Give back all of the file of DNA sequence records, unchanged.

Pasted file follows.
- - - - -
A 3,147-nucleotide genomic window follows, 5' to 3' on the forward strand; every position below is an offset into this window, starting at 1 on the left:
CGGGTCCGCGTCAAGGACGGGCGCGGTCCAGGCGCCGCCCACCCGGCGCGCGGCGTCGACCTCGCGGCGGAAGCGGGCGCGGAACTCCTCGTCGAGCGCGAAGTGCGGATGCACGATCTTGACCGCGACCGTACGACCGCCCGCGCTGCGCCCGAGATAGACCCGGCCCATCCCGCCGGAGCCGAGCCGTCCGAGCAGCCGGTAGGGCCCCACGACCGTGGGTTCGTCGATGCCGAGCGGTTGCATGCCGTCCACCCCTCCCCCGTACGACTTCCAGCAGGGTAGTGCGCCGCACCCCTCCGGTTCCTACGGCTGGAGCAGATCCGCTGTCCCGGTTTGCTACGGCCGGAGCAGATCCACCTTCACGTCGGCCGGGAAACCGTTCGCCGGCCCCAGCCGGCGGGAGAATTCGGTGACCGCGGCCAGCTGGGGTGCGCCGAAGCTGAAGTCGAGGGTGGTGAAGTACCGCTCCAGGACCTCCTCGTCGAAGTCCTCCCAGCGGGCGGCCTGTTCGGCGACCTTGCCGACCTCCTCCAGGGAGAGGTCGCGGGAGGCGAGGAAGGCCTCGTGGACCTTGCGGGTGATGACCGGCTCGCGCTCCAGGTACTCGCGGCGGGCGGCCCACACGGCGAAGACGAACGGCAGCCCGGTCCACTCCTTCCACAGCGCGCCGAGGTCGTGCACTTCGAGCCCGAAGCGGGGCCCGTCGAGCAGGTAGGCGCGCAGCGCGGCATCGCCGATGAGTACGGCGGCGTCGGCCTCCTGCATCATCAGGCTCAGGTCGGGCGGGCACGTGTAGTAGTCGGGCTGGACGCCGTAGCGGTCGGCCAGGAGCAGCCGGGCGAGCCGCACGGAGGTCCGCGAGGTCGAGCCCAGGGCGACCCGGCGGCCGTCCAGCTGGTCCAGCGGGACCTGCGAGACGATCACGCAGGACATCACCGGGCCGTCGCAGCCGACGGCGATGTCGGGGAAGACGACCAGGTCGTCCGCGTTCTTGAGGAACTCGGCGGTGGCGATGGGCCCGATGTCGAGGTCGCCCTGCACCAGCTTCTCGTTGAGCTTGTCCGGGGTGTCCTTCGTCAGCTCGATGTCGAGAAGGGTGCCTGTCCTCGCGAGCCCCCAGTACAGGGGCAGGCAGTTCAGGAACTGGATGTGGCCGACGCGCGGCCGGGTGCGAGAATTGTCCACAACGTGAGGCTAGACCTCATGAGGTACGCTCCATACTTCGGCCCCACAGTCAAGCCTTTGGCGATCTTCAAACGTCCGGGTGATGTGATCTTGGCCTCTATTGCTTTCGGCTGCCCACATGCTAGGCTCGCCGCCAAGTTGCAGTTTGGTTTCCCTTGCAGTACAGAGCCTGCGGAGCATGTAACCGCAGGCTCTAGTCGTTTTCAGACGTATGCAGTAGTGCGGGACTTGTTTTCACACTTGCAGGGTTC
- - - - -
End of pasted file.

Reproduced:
A 3,147-nucleotide genomic window follows, 5' to 3' on the forward strand; every position below is an offset into this window, starting at 1 on the left:
CGGGTCCGCGTCAAGGACGGGCGCGGTCCAGGCGCCGCCCACCCGGCGCGCGGCGTCGACCTCGCGGCGGAAGCGGGCGCGGAACTCCTCGTCGAGCGCGAAGTGCGGATGCACGATCTTGACCGCGACCGTACGACCGCCCGCGCTGCGCCCGAGATAGACCCGGCCCATCCCGCCGGAGCCGAGCCGTCCGAGCAGCCGGTAGGGCCCCACGACCGTGGGTTCGTCGATGCCGAGCGGTTGCATGCCGTCCACCCCTCCCCCGTACGACTTCCAGCAGGGTAGTGCGCCGCACCCCTCCGGTTCCTACGGCTGGAGCAGATCCGCTGTCCCGGTTTGCTACGGCCGGAGCAGATCCACCTTCACGTCGGCCGGGAAACCGTTCGCCGGCCCCAGCCGGCGGGAGAATTCGGTGACCGCGGCCAGCTGGGGTGCGCCGAAGCTGAAGTCGAGGGTGGTGAAGTACCGCTCCAGGACCTCCTCGTCGAAGTCCTCCCAGCGGGCGGCCTGTTCGGCGACCTTGCCGACCTCCTCCAGGGAGAGGTCGCGGGAGGCGAGGAAGGCCTCGTGGACCTTGCGGGTGATGACCGGCTCGCGCTCCAGGTACTCGCGGCGGGCGGCCCACACGGCGAAGACGAACGGCAGCCCGGTCCACTCCTTCCACAGCGCGCCGAGGTCGTGCACTTCGAGCCCGAAGCGGGGCCCGTCGAGCAGGTAGGCGCGCAGCGCGGCATCGCCGATGAGTACGGCGGCGTCGGCCTCCTGCATCATCAGGCTCAGGTCGGGCGGGCACGTGTAGTAGTCGGGCTGGACGCCGTAGCGGTCGGCCAGGAGCAGCCGGGCGAGCCGCACGGAGGTCCGCGAGGTCGAGCCCAGGGCGACCCGGCGGCCGTCCAGCTGGTCCAGCGGGACCTGCGAGACGATCACGCAGGACATCACCGGGCCGTCGCAGCCGACGGCGATGTCGGGGAAGACGACCAGGTCGTCCGCGTTCTTGAGGAACTCGGCGGTGGCGATGGGCCCGATGTCGAGGTCGCCCTGCACCAGCTTCTCGTTGAGCTTGTCCGGGGTGTCCTTCGTCAGCTCGATGTCGAGAAGGGTGCCTGTCCTCGCGAGCCCCCAGTACAGGGGCAGGCAGTTCAGGAACTGGATGTGGCCGACGCGCGGCCGGGTGCGAGAATTGTCCACAACGTGAGGCTAGACCTCATGAGGTACGCTCCATACTTCGGCCCCACAGTCAAGCCTTTGGCGATCTTCAAACGTCCGGGTGATGTGATCTTGGCCTCTATTGCTTTCGGCTGCCCACATGCTAGGCTCGCCGCCAAGTTGCAGTTTGGTTTCCCTTGCAGTACAGAGCCTGCGGAGCATGTAACCGCAGGCTCTAGTCGTTTTCAGACGTATGCAGTAGTGCGGGACTTGTTTTCACACTTGCAGGGTTC